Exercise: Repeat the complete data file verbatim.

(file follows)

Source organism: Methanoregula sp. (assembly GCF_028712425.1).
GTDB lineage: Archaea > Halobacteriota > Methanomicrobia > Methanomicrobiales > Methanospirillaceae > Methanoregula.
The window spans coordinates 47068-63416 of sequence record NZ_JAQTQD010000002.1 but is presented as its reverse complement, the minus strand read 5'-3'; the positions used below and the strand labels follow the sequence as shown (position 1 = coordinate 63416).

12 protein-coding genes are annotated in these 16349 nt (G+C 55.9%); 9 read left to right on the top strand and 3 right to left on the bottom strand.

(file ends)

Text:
Source organism: Methanoregula sp. (assembly GCF_028712425.1).
GTDB lineage: Archaea > Halobacteriota > Methanomicrobia > Methanomicrobiales > Methanospirillaceae > Methanoregula.
The window spans coordinates 47068-63416 of sequence record NZ_JAQTQD010000002.1 but is presented as its reverse complement, the minus strand read 5'-3'; the positions used below and the strand labels follow the sequence as shown (position 1 = coordinate 63416).

12 protein-coding genes are annotated in these 16349 nt (G+C 55.9%); 9 read left to right on the top strand and 3 right to left on the bottom strand.